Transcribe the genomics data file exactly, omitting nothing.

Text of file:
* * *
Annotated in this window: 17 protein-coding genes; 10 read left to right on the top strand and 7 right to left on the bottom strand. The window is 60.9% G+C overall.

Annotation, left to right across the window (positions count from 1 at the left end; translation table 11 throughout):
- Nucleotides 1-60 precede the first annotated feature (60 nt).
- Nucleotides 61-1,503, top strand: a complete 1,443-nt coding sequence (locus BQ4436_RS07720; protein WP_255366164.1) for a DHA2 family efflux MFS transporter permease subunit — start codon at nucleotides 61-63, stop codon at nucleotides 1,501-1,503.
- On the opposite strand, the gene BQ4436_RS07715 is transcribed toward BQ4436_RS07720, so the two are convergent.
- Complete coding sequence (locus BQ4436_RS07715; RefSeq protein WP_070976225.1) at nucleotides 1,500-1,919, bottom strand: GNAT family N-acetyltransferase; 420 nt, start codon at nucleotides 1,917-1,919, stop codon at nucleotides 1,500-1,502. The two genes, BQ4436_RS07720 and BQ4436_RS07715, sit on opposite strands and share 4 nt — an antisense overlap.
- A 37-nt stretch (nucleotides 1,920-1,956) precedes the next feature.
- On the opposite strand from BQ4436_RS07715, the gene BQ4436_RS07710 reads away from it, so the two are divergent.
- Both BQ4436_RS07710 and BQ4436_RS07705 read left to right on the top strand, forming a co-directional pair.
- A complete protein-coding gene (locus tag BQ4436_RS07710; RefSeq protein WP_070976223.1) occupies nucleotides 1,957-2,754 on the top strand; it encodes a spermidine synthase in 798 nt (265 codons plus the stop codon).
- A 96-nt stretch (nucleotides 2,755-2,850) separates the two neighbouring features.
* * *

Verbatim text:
Annotated in this window: 17 protein-coding genes; 10 read left to right on the top strand and 7 right to left on the bottom strand. The window is 60.9% G+C overall.

Annotation, left to right across the window (positions count from 1 at the left end; translation table 11 throughout):
- Nucleotides 1-60 precede the first annotated feature (60 nt).
- Nucleotides 61-1,503, top strand: a complete 1,443-nt coding sequence (locus BQ4436_RS07720; protein WP_255366164.1) for a DHA2 family efflux MFS transporter permease subunit — start codon at nucleotides 61-63, stop codon at nucleotides 1,501-1,503.
- On the opposite strand, the gene BQ4436_RS07715 is transcribed toward BQ4436_RS07720, so the two are convergent.
- Complete coding sequence (locus BQ4436_RS07715; RefSeq protein WP_070976225.1) at nucleotides 1,500-1,919, bottom strand: GNAT family N-acetyltransferase; 420 nt, start codon at nucleotides 1,917-1,919, stop codon at nucleotides 1,500-1,502. The two genes, BQ4436_RS07720 and BQ4436_RS07715, sit on opposite strands and share 4 nt — an antisense overlap.
- A 37-nt stretch (nucleotides 1,920-1,956) precedes the next feature.
- On the opposite strand from BQ4436_RS07715, the gene BQ4436_RS07710 reads away from it, so the two are divergent.
- Both BQ4436_RS07710 and BQ4436_RS07705 read left to right on the top strand, forming a co-directional pair.
- A complete protein-coding gene (locus tag BQ4436_RS07710; RefSeq protein WP_070976223.1) occupies nucleotides 1,957-2,754 on the top strand; it encodes a spermidine synthase in 798 nt (265 codons plus the stop codon).
- A 96-nt stretch (nucleotides 2,755-2,850) separates the two neighbouring features.